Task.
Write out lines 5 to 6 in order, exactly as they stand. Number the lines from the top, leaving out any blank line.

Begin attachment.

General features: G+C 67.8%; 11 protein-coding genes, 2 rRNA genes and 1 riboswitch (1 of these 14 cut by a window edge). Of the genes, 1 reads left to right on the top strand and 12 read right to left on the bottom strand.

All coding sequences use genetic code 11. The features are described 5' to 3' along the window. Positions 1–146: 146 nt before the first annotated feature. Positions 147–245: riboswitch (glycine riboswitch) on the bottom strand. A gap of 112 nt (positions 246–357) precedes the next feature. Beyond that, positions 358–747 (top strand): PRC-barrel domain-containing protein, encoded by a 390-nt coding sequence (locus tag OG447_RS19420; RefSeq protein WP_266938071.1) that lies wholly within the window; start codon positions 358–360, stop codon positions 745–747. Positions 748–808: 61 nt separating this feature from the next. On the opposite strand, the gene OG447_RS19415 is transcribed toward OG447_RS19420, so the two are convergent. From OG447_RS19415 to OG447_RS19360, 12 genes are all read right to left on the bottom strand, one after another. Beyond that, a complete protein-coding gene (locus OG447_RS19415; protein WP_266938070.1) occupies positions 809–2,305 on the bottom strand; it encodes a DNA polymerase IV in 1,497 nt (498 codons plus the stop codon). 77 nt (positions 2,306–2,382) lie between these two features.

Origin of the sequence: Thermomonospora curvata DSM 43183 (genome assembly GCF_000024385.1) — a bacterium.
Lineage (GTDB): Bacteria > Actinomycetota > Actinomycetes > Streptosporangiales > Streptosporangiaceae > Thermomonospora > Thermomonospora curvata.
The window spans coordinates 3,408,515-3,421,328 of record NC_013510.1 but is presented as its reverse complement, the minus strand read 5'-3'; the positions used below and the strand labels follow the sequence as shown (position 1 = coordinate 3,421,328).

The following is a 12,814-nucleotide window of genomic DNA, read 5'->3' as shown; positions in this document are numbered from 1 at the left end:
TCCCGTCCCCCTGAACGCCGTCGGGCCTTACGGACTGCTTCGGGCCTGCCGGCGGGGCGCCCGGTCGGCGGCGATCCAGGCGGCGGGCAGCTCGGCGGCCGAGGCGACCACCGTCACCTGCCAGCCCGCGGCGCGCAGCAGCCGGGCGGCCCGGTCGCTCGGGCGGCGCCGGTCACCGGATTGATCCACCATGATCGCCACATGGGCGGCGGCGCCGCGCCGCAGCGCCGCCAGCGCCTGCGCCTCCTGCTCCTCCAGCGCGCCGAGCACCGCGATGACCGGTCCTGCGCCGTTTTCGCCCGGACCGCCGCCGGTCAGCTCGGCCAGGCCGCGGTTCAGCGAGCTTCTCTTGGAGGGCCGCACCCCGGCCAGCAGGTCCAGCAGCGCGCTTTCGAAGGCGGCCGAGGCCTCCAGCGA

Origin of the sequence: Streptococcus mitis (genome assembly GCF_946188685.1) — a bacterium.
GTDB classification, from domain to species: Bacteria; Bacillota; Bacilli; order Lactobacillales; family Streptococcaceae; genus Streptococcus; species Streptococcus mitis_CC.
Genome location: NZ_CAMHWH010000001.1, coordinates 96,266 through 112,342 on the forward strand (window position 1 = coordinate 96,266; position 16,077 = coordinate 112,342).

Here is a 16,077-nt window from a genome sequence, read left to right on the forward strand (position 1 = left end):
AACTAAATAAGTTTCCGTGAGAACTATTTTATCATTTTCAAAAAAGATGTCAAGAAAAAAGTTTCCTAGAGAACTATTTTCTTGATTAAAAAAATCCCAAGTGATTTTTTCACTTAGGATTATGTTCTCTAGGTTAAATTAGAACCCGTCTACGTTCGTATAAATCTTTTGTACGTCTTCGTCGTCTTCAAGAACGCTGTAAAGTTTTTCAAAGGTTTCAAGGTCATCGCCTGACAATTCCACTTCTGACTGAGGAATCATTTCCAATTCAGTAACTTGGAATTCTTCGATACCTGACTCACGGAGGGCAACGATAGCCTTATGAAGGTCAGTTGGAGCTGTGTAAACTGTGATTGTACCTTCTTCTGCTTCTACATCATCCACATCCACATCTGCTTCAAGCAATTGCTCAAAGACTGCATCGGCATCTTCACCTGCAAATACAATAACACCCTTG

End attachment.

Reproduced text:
The window spans coordinates 3,408,515-3,421,328 of record NC_013510.1 but is presented as its reverse complement, the minus strand read 5'-3'; the positions used below and the strand labels follow the sequence as shown (position 1 = coordinate 3,421,328).

The following is a 12,814-nucleotide window of genomic DNA, read 5'->3' as shown; positions in this document are numbered from 1 at the left end: